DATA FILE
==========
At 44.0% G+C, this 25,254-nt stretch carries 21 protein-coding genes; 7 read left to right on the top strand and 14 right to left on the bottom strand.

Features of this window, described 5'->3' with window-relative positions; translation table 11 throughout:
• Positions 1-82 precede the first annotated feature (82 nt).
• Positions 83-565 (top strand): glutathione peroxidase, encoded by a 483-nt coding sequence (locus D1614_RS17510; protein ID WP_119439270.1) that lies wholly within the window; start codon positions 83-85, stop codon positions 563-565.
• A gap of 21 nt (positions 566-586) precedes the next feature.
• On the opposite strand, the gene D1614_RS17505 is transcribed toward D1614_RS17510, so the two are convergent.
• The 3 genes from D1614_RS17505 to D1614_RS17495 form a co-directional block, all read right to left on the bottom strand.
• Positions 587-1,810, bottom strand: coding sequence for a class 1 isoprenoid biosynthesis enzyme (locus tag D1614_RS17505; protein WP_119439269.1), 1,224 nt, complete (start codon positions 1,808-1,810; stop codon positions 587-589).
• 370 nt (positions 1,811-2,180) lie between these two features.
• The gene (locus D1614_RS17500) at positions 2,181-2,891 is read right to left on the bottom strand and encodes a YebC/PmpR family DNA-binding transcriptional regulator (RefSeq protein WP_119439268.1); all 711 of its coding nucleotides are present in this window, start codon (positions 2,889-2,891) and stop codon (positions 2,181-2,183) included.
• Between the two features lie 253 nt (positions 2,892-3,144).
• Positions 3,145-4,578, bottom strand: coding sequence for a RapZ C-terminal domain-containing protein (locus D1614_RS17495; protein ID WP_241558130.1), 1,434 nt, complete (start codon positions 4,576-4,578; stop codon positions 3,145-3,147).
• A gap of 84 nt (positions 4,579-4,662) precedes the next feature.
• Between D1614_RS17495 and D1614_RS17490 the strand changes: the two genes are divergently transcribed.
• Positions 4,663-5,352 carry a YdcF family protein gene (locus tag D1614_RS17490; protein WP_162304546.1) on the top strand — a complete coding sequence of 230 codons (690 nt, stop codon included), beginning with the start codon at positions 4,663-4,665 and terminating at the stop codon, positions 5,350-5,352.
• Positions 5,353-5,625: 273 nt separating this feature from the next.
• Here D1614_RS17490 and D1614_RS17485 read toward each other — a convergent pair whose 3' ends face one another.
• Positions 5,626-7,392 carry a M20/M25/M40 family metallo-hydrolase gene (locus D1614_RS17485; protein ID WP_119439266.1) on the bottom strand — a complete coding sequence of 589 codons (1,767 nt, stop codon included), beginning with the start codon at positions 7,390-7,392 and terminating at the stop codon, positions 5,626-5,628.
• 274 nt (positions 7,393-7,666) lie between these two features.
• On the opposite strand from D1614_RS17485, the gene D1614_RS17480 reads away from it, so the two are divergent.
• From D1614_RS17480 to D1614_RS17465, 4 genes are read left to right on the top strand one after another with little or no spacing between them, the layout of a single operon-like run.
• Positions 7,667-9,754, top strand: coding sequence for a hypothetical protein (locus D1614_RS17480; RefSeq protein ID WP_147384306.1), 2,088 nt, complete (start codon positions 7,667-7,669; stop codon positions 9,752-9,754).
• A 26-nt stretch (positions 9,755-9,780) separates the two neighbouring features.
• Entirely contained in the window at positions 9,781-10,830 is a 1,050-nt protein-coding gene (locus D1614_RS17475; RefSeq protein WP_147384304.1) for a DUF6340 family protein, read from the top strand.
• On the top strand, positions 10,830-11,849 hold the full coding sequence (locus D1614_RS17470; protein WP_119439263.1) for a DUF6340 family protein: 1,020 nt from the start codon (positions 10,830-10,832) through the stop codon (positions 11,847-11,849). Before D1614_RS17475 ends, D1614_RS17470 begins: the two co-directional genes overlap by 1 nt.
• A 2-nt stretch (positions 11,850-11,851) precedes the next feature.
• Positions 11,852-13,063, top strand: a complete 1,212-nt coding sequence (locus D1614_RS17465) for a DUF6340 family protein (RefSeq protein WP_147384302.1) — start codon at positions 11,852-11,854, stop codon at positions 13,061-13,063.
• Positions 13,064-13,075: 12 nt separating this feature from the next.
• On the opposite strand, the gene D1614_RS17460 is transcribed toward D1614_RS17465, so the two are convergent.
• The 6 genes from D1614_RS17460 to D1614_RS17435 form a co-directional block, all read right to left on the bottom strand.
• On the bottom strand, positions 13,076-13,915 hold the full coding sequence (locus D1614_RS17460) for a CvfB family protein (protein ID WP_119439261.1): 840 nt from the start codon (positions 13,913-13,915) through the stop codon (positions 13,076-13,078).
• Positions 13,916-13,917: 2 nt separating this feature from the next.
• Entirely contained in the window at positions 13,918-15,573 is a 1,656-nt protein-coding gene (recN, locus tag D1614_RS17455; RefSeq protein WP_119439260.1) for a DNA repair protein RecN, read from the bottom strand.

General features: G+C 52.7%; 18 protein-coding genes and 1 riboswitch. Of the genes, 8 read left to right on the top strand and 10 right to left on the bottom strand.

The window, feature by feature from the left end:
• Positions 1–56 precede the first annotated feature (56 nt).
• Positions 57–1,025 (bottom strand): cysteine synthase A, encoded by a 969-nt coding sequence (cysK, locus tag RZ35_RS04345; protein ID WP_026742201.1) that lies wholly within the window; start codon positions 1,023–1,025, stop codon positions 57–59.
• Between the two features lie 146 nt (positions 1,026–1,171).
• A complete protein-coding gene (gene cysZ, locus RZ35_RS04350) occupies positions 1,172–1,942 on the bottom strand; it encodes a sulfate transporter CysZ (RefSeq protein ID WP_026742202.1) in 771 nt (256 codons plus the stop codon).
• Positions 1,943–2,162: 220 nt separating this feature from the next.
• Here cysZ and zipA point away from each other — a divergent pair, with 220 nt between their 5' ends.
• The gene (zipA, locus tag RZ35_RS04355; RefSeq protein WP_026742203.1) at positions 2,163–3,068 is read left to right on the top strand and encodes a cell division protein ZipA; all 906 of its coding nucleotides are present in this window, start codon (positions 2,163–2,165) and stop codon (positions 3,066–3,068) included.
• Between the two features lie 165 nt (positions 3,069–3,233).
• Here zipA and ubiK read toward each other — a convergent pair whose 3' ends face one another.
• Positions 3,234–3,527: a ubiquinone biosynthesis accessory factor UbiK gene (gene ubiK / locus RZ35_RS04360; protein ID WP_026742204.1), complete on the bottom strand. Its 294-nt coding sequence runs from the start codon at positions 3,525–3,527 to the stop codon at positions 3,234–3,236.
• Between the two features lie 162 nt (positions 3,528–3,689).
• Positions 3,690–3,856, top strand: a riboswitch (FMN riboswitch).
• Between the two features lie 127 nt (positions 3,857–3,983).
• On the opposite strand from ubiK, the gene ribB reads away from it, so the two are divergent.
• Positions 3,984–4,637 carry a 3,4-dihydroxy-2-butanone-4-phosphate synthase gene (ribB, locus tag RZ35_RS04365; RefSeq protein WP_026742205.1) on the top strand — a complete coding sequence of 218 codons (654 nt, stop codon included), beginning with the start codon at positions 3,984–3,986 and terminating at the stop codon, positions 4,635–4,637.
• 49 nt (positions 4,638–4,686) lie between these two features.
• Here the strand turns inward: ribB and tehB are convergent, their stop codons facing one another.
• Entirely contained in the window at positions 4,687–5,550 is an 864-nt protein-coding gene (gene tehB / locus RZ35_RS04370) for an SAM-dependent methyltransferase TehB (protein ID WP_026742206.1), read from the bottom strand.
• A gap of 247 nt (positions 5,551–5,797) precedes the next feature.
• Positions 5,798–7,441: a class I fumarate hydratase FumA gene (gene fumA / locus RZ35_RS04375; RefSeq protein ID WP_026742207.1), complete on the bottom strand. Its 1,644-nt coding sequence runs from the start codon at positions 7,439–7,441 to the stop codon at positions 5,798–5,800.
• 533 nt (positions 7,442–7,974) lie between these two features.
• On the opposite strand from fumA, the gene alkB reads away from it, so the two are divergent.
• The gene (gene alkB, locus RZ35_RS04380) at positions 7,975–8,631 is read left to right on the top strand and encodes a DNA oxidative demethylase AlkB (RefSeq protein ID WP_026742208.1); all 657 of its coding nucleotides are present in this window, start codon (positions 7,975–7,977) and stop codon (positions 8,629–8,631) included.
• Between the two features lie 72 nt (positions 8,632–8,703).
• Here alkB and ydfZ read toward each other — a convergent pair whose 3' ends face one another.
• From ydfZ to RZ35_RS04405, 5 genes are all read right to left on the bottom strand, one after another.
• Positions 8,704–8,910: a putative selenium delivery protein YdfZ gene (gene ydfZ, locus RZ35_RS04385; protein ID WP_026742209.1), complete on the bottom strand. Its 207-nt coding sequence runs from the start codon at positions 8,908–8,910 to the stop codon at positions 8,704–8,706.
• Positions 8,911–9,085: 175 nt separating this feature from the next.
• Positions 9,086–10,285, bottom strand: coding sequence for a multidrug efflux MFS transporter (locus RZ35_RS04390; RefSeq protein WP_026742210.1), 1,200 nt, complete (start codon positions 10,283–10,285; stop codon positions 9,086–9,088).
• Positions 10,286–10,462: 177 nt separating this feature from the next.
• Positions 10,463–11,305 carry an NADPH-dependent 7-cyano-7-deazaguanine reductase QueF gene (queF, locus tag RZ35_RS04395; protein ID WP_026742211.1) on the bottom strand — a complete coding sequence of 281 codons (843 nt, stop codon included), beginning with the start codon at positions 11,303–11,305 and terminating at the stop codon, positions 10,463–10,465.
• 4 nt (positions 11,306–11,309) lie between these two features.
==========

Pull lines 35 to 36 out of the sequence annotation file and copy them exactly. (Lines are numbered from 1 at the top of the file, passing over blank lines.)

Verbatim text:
The window, feature by feature from the left end:
• Positions 1–56 precede the first annotated feature (56 nt).